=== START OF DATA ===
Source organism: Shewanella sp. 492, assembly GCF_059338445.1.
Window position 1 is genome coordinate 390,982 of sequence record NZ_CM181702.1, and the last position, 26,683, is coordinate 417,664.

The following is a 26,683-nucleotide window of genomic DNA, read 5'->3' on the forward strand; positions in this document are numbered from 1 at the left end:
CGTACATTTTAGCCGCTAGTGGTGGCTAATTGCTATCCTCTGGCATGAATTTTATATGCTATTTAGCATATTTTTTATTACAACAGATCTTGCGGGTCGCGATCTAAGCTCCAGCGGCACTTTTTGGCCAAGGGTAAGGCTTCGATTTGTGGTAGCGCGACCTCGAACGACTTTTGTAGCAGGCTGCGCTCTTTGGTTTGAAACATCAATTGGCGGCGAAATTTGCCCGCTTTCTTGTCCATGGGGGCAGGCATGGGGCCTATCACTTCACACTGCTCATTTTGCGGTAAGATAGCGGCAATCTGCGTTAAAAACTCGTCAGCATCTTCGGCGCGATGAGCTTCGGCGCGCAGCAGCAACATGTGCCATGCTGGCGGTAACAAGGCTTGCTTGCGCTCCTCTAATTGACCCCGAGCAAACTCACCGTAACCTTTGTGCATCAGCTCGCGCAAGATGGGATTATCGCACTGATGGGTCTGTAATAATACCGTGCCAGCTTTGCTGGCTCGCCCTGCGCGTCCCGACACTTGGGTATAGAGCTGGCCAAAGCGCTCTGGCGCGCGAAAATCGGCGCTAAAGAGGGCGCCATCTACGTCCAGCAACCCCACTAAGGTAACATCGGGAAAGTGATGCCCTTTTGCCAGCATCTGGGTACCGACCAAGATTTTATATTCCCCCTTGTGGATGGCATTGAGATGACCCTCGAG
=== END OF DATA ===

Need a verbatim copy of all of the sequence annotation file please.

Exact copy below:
Source organism: Shewanella sp. 492, assembly GCF_059338445.1.
Window position 1 is genome coordinate 390,982 of sequence record NZ_CM181702.1, and the last position, 26,683, is coordinate 417,664.

The following is a 26,683-nucleotide window of genomic DNA, read 5'->3' on the forward strand; positions in this document are numbered from 1 at the left end:
CGTACATTTTAGCCGCTAGTGGTGGCTAATTGCTATCCTCTGGCATGAATTTTATATGCTATTTAGCATATTTTTTATTACAACAGATCTTGCGGGTCGCGATCTAAGCTCCAGCGGCACTTTTTGGCCAAGGGTAAGGCTTCGATTTGTGGTAGCGCGACCTCGAACGACTTTTGTAGCAGGCTGCGCTCTTTGGTTTGAAACATCAATTGGCGGCGAAATTTGCCCGCTTTCTTGTCCATGGGGGCAGGCATGGGGCCTATCACTTCACACTGCTCATTTTGCGGTAAGATAGCGGCAATCTGCGTTAAAAACTCGTCAGCATCTTCGGCGCGATGAGCTTCGGCGCGCAGCAGCAACATGTGCCATGCTGGCGGTAACAAGGCTTGCTTGCGCTCCTCTAATTGACCCCGAGCAAACTCACCGTAACCTTTGTGCATCAGCTCGCGCAAGATGGGATTATCGCACTGATGGGTCTGTAATAATACCGTGCCAGCTTTGCTGGCTCGCCCTGCGCGTCCCGACACTTGGGTATAGAGCTGGCCAAAGCGCTCTGGCGCGCGAAAATCGGCGCTAAAGAGGGCGCCATCTACGTCCAGCAACCCCACTAAGGTAACATCGGGAAAGTGATGCCCTTTTGCCAGCATCTGGGTACCGACCAAGATTTTATATTCCCCCTTGTGGATGGCATTGAGATGACCCTCGAG